MySQL descending indexing and mitigating index scans

Source: Internet
Author: User
Tags comments mysql range sort mysql index

Descending indexing and loose index scan

Descending indexing and mitigating index scans

Comments to I previous posts, especially this one by Gokhan inspired me to write a bit about descending indexes and about Loose index Scan, or what Gokhan calls "better range" support. None of these are actially related to Innodb tables in General-these are features MySQL should get for all storage Engin Es at some point.

The comments in my previous article, especially the one mentioned in Gokhan, inspired what I wanted to write about descending indexing and mitigating index scans, or what Gokhan called "improved scope" support. Typically these features are not intrinsically linked to Innodb tables, and they can support a variety of storage engines at some point in the future.

Descending indexes-this is something MySQL does not have at this point, but it's not where as so long in large extent Because it is less problem than many people. First-if index is ascending it does not mean it can ' t being scanned in reverse and it would be. This are how MySQL would optimize indexed order by Col DESC queries for example. Reverse scan could is as fast as forward Scan-this was however where storage engines and operating systems in play. For example certain operation systems might does backward read-ahead the May which the it down a bit. Or some storage engines, such as MyISAM (for packed indexes) could have reverse scan being much slower than forward.

Descending index-now MySQL doesn't support this feature, but it's a lot less problematic than many people think. First of all, if the index is sequential does not mean that it cannot be scanned in reverse order, in fact it behaves very well. This is why MySQL optimizes the index for example, an order by Col DESC query. Reverse scans can be as fast as positive sequence scans, but these are handled by both the storage engine and the operating system. For example, some operating systems are unable to read backwards, which reduces speed. or some storage engine, such as MyISAM (which compresses the index), is slower than the positive sequence scan.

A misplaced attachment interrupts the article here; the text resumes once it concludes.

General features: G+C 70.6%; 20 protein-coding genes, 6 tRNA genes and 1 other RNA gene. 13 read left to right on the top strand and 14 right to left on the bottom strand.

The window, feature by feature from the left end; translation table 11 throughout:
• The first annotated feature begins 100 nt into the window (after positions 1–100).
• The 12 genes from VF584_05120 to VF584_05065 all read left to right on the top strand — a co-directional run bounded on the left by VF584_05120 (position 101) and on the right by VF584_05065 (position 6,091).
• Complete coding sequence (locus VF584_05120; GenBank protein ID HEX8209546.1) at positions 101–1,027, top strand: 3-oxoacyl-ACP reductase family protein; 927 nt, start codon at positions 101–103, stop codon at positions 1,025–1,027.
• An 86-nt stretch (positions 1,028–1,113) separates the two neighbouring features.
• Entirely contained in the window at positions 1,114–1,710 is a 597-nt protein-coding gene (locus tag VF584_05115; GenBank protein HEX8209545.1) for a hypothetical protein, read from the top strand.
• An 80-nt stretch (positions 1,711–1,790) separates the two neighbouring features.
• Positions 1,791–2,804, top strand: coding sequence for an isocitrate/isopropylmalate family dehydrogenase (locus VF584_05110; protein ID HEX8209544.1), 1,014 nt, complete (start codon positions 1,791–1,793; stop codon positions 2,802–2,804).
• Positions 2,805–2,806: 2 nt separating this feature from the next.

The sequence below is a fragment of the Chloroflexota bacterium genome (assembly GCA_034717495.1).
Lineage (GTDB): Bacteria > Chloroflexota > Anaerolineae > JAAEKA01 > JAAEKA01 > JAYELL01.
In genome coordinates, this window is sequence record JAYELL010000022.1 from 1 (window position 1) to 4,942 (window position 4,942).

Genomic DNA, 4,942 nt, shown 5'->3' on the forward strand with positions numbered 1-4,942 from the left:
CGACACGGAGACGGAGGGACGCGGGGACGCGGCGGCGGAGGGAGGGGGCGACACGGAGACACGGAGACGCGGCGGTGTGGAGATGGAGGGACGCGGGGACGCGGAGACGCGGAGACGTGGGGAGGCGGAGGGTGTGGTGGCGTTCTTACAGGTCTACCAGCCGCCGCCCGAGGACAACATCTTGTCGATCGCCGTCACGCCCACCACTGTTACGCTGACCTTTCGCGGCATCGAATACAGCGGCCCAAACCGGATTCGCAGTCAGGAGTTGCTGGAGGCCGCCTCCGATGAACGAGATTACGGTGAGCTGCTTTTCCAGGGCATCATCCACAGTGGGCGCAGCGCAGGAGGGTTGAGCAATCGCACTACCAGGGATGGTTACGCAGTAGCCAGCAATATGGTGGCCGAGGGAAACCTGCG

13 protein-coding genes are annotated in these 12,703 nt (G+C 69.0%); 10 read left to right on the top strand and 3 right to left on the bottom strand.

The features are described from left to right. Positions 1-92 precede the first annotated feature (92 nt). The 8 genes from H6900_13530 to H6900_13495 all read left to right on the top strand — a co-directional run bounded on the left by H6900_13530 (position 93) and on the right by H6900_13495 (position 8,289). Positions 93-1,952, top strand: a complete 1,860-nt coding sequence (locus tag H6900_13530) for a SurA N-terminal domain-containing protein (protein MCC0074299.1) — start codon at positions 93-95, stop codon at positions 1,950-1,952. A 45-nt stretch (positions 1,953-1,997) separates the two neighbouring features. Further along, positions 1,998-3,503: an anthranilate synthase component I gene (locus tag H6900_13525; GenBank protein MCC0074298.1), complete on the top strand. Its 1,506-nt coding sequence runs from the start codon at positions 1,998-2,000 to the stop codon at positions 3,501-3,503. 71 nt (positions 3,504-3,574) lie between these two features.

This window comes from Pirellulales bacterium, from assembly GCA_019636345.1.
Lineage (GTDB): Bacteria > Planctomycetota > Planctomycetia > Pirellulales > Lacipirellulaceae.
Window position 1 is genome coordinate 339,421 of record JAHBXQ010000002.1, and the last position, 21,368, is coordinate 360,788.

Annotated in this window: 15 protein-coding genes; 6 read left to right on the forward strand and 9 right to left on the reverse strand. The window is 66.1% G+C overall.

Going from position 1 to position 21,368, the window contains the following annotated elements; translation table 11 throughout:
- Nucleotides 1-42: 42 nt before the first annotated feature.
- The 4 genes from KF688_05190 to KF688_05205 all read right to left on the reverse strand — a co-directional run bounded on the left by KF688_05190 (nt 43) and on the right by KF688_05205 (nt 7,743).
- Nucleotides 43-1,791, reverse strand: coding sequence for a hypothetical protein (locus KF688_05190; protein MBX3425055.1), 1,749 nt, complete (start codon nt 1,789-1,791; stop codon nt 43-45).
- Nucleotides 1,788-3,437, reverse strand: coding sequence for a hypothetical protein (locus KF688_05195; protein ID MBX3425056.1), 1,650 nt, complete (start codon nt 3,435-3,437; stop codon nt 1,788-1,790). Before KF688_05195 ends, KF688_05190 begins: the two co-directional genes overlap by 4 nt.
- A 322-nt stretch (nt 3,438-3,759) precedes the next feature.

So what do you really need descending indexes? Most Typical case are when you are want to order by two colums in different directions: ... Order BY Price ASC, date DESC LIMIT The If you have indexed on (price,date) in the ascending order you are not being able to opti Mize This query well-external sort ("Filesort") would be needed. If you would is able to build index on price ASC, date DESC the same query could retrive the data in aready sorted order.

So when do we really need an inverted index? A lot of typical situations are when you want to sort two fields in different directions: ... Order BY Price ASC, date DESC LIMIT 10. If you already have a positive sequence index for (price,date), you can't better optimize the query--you need to use an external sort ("Filesort"). If you can establish the price ASC, the date DESC index, then the query can be sorted in order to take out the data.

This is however something can workaround by have something like "reverse_date" column and using it for sort. With MySQL 5.0 your even can use triggers to update it as real date updates it becomes less ugly. In the fact this are for example why you would the "Reverse_timestamp" field in the Wikipedia table structure.